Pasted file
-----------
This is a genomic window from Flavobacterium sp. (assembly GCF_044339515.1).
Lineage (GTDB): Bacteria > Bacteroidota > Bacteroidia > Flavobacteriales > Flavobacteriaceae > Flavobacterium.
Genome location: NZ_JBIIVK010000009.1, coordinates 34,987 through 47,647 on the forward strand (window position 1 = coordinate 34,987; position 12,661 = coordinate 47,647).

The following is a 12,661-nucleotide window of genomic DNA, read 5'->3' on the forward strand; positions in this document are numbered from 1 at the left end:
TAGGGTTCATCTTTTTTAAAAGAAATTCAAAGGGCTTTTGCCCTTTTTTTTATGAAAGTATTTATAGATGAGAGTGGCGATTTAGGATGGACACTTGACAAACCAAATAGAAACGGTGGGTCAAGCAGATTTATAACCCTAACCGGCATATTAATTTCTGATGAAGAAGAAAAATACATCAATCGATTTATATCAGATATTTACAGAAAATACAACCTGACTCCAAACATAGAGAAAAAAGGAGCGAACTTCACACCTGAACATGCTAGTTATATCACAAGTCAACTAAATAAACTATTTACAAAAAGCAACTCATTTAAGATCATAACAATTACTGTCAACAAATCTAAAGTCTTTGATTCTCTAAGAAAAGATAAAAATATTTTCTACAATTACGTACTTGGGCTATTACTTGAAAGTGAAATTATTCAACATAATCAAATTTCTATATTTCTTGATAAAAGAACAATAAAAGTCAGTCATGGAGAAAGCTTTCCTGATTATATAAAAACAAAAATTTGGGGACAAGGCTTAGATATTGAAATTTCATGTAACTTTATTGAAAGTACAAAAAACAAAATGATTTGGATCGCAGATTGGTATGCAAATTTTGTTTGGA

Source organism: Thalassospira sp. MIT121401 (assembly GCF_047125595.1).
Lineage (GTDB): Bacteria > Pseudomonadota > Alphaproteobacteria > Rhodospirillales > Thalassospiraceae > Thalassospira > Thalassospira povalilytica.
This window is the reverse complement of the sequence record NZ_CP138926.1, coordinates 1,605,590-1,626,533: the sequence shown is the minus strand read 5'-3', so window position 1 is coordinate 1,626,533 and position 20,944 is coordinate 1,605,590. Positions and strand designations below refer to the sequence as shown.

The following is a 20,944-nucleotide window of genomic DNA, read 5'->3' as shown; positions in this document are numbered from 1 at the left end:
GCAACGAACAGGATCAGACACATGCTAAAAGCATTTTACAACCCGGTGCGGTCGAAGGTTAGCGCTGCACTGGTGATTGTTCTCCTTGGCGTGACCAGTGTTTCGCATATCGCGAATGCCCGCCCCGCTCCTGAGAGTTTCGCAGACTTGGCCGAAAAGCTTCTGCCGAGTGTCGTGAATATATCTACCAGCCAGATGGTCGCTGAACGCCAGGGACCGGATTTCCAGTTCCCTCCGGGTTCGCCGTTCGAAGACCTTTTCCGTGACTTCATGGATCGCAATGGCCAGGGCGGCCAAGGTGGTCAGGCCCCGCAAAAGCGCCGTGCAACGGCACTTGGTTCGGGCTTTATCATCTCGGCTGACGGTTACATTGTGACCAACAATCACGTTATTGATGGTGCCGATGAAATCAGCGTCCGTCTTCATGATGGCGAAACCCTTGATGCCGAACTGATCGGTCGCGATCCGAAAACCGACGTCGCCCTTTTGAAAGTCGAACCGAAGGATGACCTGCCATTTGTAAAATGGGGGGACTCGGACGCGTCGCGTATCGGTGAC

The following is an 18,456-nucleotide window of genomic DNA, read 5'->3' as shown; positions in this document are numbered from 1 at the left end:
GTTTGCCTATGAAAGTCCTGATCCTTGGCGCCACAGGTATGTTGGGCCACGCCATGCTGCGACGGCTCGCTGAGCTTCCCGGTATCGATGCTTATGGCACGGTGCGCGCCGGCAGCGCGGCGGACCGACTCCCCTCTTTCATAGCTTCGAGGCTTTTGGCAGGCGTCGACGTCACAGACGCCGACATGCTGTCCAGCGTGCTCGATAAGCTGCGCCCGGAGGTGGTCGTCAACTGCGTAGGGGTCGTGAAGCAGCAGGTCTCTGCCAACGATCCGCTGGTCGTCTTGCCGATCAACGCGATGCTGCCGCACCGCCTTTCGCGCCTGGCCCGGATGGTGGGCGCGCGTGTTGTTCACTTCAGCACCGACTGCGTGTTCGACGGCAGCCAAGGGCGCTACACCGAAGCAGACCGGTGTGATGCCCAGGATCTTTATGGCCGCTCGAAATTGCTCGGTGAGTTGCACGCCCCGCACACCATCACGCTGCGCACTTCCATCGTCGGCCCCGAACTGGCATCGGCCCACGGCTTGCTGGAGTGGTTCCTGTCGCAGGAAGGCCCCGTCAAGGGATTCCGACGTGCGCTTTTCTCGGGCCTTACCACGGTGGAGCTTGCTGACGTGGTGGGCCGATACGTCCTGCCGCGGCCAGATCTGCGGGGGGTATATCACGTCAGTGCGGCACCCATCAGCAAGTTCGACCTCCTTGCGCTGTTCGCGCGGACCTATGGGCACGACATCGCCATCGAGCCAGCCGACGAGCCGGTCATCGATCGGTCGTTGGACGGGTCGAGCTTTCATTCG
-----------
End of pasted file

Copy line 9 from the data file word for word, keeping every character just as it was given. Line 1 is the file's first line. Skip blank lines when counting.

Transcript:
The following is a 20,944-nucleotide window of genomic DNA, read 5'->3' as shown; positions in this document are numbered from 1 at the left end: